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Every week, join Sydney Waters as she helps you navigate life as a smart consumer. You'll cover everything in avoiding the latest scams, including phishing emails, medical equipment fraud, understanding layaway, hiring a reputable tax preparer, and even digital spring cleaning. Add to your toolbox and flip through your Consumer Handbook Thursdays during NPR’s Morning Edition at 6:42 a.m. and 8:42 a.m., only on KRCU.

Consumer Handbook: Tips for Debt Relief

Worried couple feeling frustrated while have to pay their bills over Internet.
skynesher/Getty Images
Worried couple feeling frustrated while have to pay their bills over Internet.

People struggling with debt or seeking to fix their credit score often turn to credit relief companies. And some of these companies make big promises, but then don’t deliver, leaving people further in debt.

Debt is not inherently bad, but many people find themselves underwater as monthly payments and interest stack up, leading them to seek help from a credit repair company. While some people report positive experiences with the credit and debt assistance industry, others reported that expensive fees and lackluster results left them worse off than before.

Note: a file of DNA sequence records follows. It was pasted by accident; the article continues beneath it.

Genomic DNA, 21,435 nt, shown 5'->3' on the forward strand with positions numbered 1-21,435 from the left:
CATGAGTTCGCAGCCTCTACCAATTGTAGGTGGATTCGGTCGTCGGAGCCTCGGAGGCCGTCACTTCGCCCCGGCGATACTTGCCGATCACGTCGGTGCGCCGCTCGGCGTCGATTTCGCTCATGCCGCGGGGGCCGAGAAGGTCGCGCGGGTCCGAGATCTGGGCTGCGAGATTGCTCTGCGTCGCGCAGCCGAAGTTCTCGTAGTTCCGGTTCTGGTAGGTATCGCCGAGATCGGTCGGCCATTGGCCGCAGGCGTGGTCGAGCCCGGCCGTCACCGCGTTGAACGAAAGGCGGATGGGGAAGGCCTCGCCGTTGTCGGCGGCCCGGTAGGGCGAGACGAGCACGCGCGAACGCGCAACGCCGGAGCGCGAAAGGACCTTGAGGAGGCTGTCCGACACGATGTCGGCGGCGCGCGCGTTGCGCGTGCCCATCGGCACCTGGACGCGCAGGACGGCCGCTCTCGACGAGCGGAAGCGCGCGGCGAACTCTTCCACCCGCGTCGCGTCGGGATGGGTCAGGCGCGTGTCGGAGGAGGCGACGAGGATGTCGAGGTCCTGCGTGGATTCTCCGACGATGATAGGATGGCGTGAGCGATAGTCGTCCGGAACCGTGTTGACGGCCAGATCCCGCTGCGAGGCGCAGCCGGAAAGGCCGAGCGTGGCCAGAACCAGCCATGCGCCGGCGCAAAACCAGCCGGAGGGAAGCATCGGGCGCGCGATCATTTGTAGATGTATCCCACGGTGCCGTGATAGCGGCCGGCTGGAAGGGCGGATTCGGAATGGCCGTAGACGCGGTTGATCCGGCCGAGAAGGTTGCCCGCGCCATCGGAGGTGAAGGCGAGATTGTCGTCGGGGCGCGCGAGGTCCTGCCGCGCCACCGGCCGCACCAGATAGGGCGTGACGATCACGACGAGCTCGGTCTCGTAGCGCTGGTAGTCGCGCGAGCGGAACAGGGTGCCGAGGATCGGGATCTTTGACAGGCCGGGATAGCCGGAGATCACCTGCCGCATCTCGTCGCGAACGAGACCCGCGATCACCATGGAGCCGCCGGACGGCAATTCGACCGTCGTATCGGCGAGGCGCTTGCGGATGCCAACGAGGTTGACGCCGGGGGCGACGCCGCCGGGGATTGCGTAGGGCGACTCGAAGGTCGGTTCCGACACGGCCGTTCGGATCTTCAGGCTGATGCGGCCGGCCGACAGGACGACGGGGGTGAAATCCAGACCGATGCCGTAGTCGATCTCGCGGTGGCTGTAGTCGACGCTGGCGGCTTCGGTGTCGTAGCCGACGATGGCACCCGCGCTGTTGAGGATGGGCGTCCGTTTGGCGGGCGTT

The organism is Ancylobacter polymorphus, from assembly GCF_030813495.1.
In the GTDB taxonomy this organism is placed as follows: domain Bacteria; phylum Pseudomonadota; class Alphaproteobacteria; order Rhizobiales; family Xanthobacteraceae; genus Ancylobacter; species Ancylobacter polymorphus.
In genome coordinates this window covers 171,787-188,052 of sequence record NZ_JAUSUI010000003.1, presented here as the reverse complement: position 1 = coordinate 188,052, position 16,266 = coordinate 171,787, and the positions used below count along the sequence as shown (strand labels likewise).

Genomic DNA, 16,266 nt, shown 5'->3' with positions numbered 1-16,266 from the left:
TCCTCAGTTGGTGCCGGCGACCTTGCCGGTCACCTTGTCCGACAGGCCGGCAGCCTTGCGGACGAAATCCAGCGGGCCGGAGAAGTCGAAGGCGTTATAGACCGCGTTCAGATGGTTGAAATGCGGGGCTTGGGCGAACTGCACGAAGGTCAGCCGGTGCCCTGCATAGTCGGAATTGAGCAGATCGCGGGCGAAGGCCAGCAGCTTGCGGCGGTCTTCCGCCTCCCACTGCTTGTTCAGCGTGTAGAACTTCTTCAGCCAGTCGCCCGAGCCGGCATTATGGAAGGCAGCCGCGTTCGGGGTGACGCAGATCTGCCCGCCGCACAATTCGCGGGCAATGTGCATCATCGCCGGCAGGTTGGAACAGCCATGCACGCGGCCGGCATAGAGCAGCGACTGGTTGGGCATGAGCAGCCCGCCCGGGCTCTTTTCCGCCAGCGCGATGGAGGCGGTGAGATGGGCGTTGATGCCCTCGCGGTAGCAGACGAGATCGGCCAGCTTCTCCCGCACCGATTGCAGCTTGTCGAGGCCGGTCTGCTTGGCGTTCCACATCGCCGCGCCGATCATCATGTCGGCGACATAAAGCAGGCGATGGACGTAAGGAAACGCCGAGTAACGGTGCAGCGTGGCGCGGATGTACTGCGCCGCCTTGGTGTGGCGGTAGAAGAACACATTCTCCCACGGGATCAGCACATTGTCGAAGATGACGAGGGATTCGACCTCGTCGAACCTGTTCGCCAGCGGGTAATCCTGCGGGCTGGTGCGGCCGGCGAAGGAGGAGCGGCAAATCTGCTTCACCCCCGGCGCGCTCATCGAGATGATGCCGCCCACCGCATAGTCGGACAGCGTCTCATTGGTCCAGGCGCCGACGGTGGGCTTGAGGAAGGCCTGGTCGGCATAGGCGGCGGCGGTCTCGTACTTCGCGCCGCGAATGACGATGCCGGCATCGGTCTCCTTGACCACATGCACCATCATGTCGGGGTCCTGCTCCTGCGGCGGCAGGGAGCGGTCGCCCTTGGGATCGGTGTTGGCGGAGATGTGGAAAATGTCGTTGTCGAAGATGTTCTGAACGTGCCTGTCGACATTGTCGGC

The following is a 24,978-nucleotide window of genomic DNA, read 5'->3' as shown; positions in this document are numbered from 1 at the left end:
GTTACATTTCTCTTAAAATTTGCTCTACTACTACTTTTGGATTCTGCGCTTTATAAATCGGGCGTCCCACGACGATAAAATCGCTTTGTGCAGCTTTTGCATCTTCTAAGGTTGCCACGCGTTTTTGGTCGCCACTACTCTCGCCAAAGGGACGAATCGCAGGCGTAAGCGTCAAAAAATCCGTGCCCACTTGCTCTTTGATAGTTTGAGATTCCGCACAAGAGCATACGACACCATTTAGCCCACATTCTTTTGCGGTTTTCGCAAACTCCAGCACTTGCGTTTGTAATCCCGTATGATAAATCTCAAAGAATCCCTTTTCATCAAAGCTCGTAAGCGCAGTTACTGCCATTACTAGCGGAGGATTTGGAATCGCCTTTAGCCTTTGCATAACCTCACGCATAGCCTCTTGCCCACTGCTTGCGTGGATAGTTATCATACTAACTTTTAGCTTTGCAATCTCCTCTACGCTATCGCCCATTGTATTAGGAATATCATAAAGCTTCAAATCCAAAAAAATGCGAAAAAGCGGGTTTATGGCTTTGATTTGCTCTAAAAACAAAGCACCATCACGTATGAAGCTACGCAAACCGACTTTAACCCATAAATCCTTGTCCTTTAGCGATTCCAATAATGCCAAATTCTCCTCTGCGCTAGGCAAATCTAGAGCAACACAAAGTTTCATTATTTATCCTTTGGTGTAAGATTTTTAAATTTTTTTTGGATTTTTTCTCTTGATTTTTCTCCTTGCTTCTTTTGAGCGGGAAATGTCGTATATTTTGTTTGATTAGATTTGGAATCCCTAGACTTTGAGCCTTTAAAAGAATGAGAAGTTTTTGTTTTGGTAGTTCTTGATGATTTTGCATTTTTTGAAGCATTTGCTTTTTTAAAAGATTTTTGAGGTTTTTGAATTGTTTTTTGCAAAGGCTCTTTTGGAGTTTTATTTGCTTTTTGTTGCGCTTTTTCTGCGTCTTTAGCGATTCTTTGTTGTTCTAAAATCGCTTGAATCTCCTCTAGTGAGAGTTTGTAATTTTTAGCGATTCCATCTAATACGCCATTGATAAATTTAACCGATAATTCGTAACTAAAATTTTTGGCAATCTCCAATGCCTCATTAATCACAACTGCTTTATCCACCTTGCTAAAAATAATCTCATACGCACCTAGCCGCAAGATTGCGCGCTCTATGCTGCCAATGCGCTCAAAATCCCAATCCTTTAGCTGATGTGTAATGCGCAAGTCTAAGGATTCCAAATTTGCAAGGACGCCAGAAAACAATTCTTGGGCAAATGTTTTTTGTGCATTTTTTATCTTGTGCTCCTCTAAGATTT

If you’re thinking of contacting a credit relief company, BBB recommends caution and thorough research to make sure you’re working with a reputable company and not putting yourself at risk for a scam.

You should also keep in mind that many of the services offered by credit and debt assistance companies are things you can do yourself. Here are some key terms and services to know about when researching options.

Tips for people considering debt relief or credit repair:

• Use AnnualCreditReport.com to get a free credit report.

• Don’t pay or provide payment information to any company until service is rendered.

• Critically examine any guarantee made. Few, if any, companies can ensure that a credit or debt company will agree to negotiate with them or adjust reports.

• If you are in default, call debt holders yourself and attempt to negotiate a lower debt payment.

• Check monthly bank statements to avoid recurring charges from companies.

• Search online for free information.

• Don’t give in to pressure. Unscrupulous businesses and scammers both use high-pressure tactics to try to rush a decision.

• Avoid giving away personal banking information until you are 100% certain a company is legitimate.

• Refuse to work with companies that won’t tell you your rights when it comes to credit repair or debt relief.

• Be wary of anyone claiming to be associated with a government agency.

Where to report a scam: 
· Better Business Bureau or BBB Scam Tracker
· Federal Trade Commission (FTC) or call 877-FTC-Help
· Find your state’s Attorney General online

Sydney Waters is the new Regional Director of Better Business Bureau in Cape Girardeau and responsible for outreach efforts in Southern Illinois and Eastern and Southwest Missouri.